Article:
Leo Harju improving in English and hockey

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Leo Harju improving in English and hockey

By Emanuel Sequeira.

Leo Harju answers each question with patient delivery to make sure he is answering properly.

His English has improved thanks to his efforts put in while studying the language at the Kelowna International Gateway. He came from Oulu, Finland to learn the language.

Leo Harju is in his first year with the Kelowna Chiefs of the Kootenay International Junior Hockey League. Harju came to Canada to learn English, and took advantage of the opportunity to experience Canadian hockey. Photo courtesy of Tami Quan Photography.

“I think my English has been getting more better,” says Harju, who is also a rookie with the Kelowna Chiefs in the Kootenay International Junior Hockey League (KIJHL). “I feel like now I understand a little bit more and speaking it is easier with friends.”

Soft-spoken, Harju understands the textbooks he is studying better, which has led to an improvement in class.

“Still have things I need to concentrate on in English to make it more better,” he says. “It has been a very nice place and there is good teachers and they are good for me because I have a hard schedule to go there.”

While Harju came to learn English, he balances that time with the Chiefs’ 49-game schedule that includes practices. He receives a lot of support from teammates, to learn, and they help him with rides for games and practice.

Harju ranked 13th on the Chiefs in scoring as of Feb. 1 with five goals and 13 points in 35 games.

Harju feels he has had good and not great moments on the ice.

“As a whole, I am not very convinced about my own playing,” he says. “Points have [been] low. I’m still trying to improve and there is still time.”

He has adjusted to the physical style and is more physically fit in every situation. His skills have improved in games and during training.

“I have liked atmosphere in games, because more people came to watch hockey games here than in Finland,” he says “I also liked that I got lot of new experiences and have seen lot of different players, teams and places.”

It’s been a positive experience for Harju in Kelowna and the adjustment has been made easier living with his mother’s cousin, Minna Gruenke and her husband Aaron. It hasn’t been hard for Harju being away from home and his parents, and he hasn’t felt homesick. He is in touch with them almost daily, either texting or calling them.

Harju, who turned 18 on Nov. 24, says moving to a foreign country and living alone would have been difficult. Among the experiences he’s enjoyed is trying different food. He enjoys going to restaurants, his favourite being the Cactus Club as well as Kelowna Wings. Wings are Harju’s favourite food and he tries different flavours each time.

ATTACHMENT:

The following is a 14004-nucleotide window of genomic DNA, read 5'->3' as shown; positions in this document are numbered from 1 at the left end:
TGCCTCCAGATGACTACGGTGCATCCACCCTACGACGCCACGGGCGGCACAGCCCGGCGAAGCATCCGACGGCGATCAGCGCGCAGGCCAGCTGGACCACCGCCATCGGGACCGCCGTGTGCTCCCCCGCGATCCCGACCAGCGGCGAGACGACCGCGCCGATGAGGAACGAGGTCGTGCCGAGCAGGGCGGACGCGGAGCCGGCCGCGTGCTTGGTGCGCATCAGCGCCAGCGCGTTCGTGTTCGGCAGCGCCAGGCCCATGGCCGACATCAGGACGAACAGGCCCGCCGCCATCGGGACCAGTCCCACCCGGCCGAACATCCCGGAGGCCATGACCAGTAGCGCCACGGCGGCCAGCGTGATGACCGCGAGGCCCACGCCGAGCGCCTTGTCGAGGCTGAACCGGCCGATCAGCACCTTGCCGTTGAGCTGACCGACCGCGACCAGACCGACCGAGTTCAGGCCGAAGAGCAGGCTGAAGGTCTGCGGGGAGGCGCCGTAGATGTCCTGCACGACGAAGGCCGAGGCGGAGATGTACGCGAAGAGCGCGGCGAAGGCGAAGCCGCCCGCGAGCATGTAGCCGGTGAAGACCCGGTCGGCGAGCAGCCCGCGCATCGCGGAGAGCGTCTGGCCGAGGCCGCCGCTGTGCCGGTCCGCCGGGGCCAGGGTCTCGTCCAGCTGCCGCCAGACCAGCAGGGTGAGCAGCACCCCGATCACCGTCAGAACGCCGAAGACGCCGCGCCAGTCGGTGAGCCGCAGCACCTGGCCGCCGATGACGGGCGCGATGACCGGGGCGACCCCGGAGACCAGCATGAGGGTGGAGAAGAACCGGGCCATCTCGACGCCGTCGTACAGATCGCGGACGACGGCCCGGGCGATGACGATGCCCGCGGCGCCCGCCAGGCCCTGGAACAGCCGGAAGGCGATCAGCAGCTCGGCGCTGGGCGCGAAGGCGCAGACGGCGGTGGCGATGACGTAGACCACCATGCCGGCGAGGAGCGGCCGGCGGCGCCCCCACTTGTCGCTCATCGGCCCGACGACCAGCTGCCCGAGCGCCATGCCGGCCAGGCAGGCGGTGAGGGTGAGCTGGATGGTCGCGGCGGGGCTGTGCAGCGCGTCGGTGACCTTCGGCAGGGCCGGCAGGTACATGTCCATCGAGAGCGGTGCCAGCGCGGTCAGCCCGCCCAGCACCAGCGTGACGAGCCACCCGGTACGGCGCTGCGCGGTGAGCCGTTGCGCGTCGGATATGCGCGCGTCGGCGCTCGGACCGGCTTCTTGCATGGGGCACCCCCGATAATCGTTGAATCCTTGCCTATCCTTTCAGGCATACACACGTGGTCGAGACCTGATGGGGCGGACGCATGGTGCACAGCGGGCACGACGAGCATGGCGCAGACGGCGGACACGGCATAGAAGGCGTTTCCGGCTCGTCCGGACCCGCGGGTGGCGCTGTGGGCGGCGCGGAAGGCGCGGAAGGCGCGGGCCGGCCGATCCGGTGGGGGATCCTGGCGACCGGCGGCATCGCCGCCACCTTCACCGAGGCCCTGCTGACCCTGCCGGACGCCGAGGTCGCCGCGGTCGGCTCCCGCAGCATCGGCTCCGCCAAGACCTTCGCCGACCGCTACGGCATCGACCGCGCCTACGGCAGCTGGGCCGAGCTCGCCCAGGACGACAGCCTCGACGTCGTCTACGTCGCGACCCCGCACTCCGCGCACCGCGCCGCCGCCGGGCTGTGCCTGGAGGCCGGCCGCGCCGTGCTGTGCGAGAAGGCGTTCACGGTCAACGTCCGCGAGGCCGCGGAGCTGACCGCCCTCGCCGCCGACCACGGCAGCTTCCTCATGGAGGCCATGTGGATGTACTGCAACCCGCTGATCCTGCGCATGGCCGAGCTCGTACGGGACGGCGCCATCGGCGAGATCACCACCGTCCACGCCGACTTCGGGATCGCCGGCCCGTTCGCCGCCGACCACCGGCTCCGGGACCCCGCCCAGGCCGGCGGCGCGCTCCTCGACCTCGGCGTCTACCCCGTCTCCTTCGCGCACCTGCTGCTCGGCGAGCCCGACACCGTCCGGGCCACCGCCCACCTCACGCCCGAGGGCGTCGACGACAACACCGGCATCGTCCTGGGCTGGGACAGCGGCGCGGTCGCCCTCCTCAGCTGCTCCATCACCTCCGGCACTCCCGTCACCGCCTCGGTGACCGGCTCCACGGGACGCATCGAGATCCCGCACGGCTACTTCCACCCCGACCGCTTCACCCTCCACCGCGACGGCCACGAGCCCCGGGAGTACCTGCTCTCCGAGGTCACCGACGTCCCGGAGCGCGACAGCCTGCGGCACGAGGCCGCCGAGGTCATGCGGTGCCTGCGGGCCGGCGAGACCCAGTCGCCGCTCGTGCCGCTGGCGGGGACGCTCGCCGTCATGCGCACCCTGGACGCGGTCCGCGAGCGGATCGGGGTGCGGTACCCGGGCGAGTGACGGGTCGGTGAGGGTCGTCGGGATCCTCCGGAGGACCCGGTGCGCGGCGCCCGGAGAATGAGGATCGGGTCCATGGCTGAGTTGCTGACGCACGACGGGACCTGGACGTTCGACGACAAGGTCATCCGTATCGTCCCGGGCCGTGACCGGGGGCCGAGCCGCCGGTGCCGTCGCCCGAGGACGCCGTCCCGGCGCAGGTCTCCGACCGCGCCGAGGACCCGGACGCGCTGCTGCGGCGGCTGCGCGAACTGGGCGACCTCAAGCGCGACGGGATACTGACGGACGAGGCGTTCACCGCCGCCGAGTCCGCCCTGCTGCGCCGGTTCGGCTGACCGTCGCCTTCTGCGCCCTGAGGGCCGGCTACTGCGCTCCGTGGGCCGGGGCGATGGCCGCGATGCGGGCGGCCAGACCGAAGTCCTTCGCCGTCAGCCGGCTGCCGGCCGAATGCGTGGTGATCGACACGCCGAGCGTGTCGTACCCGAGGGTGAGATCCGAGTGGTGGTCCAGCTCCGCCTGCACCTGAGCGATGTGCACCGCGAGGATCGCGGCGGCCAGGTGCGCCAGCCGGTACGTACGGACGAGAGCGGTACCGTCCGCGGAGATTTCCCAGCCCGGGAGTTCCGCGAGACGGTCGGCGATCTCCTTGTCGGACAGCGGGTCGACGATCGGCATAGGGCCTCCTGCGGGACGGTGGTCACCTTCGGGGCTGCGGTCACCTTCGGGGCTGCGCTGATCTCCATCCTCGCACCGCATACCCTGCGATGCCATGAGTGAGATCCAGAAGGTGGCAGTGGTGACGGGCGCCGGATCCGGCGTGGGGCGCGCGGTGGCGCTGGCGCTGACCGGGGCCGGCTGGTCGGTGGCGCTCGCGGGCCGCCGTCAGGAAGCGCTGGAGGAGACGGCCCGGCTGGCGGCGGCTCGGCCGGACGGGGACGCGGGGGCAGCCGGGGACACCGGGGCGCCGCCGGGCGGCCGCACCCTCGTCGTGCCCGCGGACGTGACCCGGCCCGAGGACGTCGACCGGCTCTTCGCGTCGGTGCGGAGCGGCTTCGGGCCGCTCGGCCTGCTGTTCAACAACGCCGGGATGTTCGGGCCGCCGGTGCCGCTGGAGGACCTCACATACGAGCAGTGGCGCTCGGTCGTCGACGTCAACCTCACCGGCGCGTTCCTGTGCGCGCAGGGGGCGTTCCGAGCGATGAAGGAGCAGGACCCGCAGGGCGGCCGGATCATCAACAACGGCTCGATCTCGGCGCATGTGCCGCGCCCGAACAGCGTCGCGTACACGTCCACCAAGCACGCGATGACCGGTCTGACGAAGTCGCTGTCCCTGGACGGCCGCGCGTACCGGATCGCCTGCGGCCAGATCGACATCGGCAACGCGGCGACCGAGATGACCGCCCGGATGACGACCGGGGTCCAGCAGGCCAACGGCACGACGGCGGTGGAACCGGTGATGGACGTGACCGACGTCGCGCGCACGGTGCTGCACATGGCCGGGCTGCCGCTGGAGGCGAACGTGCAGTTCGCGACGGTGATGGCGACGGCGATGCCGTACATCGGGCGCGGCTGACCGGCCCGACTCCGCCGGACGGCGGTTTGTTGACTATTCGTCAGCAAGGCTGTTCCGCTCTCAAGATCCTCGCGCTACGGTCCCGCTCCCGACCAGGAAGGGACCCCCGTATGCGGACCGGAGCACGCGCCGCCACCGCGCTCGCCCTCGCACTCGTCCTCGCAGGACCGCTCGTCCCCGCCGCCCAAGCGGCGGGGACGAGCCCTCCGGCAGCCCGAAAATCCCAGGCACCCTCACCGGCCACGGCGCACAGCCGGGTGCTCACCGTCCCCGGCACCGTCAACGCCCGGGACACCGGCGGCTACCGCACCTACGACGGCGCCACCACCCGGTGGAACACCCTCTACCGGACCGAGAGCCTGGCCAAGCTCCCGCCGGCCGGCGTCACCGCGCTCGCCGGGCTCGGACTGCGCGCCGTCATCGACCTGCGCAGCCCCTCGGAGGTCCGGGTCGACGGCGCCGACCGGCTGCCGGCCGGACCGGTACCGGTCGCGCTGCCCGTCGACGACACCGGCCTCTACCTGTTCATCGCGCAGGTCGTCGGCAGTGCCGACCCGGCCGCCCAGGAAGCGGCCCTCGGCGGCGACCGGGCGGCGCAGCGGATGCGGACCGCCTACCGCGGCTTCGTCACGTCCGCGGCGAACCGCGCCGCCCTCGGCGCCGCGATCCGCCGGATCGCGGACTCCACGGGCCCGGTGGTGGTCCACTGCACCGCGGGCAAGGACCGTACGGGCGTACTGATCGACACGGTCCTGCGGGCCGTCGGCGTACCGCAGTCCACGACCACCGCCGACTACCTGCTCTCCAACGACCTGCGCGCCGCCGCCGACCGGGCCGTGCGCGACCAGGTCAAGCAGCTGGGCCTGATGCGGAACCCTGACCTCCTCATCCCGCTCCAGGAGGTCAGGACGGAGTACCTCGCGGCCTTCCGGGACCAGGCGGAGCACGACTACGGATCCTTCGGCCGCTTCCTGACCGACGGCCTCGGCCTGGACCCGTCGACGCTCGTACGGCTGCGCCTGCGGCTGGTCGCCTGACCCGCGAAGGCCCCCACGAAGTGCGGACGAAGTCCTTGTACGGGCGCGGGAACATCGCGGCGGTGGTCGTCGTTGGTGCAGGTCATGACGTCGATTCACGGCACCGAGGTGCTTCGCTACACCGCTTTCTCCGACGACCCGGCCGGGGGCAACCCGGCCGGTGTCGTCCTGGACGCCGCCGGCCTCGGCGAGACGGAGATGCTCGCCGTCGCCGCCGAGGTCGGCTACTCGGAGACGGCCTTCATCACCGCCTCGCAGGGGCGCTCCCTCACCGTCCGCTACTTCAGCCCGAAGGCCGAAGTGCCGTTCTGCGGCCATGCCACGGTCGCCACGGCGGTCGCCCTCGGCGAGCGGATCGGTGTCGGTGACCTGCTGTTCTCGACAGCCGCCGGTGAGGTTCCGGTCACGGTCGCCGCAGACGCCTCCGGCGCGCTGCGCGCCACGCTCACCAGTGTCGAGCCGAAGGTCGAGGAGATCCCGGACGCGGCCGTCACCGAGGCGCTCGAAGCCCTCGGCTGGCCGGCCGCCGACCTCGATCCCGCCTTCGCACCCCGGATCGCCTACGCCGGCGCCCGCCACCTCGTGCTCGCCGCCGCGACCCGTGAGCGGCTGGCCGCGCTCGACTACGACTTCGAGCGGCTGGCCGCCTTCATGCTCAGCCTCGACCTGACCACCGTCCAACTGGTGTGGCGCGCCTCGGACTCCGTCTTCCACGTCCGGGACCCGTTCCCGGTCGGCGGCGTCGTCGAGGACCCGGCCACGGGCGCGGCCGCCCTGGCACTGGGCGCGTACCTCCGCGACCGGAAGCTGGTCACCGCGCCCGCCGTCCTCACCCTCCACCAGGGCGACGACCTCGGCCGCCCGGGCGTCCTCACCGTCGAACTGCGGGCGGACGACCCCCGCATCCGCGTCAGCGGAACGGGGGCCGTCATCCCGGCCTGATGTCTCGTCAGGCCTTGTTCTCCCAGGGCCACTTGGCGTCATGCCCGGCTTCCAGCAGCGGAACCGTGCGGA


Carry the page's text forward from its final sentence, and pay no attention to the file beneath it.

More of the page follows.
One of the cultural differences he has noticed between Finland and Canada, at least in Kelowna, is that people are more reliant on cars.

“People go everywhere with cars,” he says. “Way more cars than my town back home. Roads for walking and biking.”

Growing up in northern Finland, Oulu is the fourth largest in the country, and has more people walking and using bicycles.

When not studying or playing hockey, Harju enjoys hanging out with teammates and friends, skiing at Big White and golfing.

Leo Harju enjoys some time with his billet family playing mini golf at Scandia. That photo is courtesy of Leo Harju.

“It’s a very nice time for Big White because it’s a bigger mountain than back home,” he says. “I have been there two times in night skiing and I want to go sometime in day.”

Since Harju arrived in Kelowna last summer, he had the chance to enjoy the golf courses, beach and other outdoor activities.

He plans to return once his hockey season is over. With the Chiefs being one of the top teams in the KIJHL, a deep playoff run is a possibility. He will also have another chance to enjoy Kelowna’s summer before he returns home.

Featured photo: Leo Harju. Photo courtesy of Tami Quan Photography.

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Emanuel Sequeira has nearly two decades of writing experience as he was a sports journalist for newspapers across Canada. He turned his passion for sports, especially hockey, into a career sharing the stories of athletes and teams. Emanuel has covered the 2018 Scotties Tournament of Hearts for the Canadian Press, getting bylines in publications across Canada, including the Globe and Mail, Sportsnet.ca and TSN.ca. Emanuel has a diploma in Applied Communications from Camosun College, a Bachelors of Journalism degree from Thompson Rivers University and a Public Relations certificate from Simon Fraser University.

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